The sequel, “Sherlock Holmes: A Game of Shadows,” released on December 16, 2011, follows in its predecessor’s footsteps, making the detective much more of a do-it-all action hero than in the classic version. The potential homosexual relationship of Holmes and Watson is also played up to a more comic degree, especially when Holmes disguises himself as a woman, decked out in blue eye-shadow, to rescue Watson from the antagonist Professor Moriarty’s trap. After sending Watson’s new wife to safety, the two end up on the floor of a cabin, locked in each other’s arms, to avoid Moriarty’s cannon-fire. Whether you believe their relationship is sexual or not, Downey Jr. and Law’s electric chemistry makes this one of the most arresting sequences of the film.
While Victorian-era depictions of the detective currently reign supreme at the box office, recent television adaptations have drawn upon the character traits found in Holmes and Watson as well. Fox’s “House,” for example, is a Holmes-inspired show, as Dr. House (Hugh Laurie) uses his superior intellect to solve peculiar medical mysteries. “House” also includes subtle nods to its origins, such as Dr. House’s living at 221 Baker Street, Apartment B—a reference to Holmes’s famous abode of 221B Baker Street—and his addiction to painkillers. Even his name, a synonym for “home,” is an allusion to “Holmes.” Furthermore, Wilson (Robert Leonard), serves as House’s Watson in this largely successful drama.
In 2010, BBC released “Sherlock,” a twenty-first-century update of Sherlock Holmes, the second season of which premiered in the U.K. on Sunday, January 1. Starring Benedict Cumberbatch as Holmes and Martin Freeman as Watson, this miniseries, though containing only three episodes in the first season, promises to be one of the strongest adaptations. It includes many “Easter eggs” for fans of the original canon, such as a clue from the original “A Study in Scarlet” being considered, albeit briefly, before being overturned as a red herring in the first episode, “A Study in Pink.”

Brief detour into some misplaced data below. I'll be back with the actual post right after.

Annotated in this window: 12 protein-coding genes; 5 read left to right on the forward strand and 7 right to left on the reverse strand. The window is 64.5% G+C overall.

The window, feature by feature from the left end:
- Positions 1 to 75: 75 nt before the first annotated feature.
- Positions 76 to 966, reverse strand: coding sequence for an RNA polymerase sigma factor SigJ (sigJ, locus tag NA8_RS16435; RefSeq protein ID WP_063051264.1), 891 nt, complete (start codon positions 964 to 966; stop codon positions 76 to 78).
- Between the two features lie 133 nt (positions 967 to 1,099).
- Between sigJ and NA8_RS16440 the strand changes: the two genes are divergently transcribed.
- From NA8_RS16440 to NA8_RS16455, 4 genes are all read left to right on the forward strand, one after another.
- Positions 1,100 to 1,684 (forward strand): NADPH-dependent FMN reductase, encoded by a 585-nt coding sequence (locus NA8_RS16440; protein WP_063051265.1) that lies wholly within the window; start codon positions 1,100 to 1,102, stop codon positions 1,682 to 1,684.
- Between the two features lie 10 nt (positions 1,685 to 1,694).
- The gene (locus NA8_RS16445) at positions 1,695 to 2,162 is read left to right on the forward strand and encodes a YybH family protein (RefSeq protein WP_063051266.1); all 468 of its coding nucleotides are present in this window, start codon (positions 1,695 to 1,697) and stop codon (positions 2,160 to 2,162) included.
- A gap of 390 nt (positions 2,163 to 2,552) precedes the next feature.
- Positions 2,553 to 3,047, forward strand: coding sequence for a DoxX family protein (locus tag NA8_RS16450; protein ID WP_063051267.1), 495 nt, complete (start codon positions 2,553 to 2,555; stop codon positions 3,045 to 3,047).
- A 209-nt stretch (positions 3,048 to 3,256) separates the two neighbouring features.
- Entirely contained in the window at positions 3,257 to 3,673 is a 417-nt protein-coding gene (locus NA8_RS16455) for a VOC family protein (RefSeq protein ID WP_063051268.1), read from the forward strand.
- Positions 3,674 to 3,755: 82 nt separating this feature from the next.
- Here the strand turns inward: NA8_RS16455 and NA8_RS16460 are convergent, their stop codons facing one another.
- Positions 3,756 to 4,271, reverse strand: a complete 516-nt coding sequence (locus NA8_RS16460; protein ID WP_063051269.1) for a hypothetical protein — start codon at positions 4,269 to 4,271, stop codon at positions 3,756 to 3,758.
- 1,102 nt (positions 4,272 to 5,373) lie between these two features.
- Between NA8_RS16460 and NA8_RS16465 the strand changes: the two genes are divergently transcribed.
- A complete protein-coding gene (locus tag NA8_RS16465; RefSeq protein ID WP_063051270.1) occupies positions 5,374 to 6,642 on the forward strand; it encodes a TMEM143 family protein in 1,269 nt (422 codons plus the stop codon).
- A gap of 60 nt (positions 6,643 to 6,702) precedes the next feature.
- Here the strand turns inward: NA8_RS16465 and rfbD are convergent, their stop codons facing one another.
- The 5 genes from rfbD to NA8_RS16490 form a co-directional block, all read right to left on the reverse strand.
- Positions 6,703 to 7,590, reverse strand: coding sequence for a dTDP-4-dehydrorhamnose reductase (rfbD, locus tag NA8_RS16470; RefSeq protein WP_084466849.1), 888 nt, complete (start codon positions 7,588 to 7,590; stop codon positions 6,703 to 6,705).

In another blink-and-you’ll-miss-it reference, a young man who disappears is named James Phillimore. This alludes to a passing mention in “The Problem of Thor Bridge” of an unsolved case in which Phillimore, after “stepping back into his own house to get his umbrella, was never more seen in this world.” Some of the episodes’ plots are simply amalgamations of a few of Doyle’s originals that have been updated to modern times. Even many chunks of dialogue are lifted directly from the books.
This series also features one of the strongest and most faithful representations of Holmes and Watson’s relationship. Cumberbatch’s Holmes is as dry and misanthropic as Doyle’s, but when Watson enters his life, he noticeably opens up, a trait not readily apparent in transformations such as “House” or in Ritchie’s films. Freeman’s Watson, now blogging instead of writing about his friend’s escapades, is the most appreciative of Holmes’s deductions, muttering an “extraordinary” or a “fantastic” under his breath at each explanation.
Cumberbatch plays Holmes as ambiguously gay or asexual, often saying things like, “Girlfriends? No, not really my area.” And his reliance on Watson for domestic and emotional support is almost husbandly. While Watson claims to be straight, his steadfast devotion and crystal-clear enthusiasm for their adventures, as well as his abandonment of multiple girlfriends to aid the detective, leads many characters to speculate otherwise. Cumberbatch’s Holmes is clearly socially awkward or even mildly autistic, a detail Downey’s Holmes ignores. “I’m not a psychopath,” Cumberbatch tells a police officer. “I’m a high-functioning sociopath.” He is not as flashy or as muscular as Downey Jr.’s Holmes, and his social ineptitude, arrogance, and even flat-out rudeness, merged with his exhilarating genius make him a more interesting anti-hero.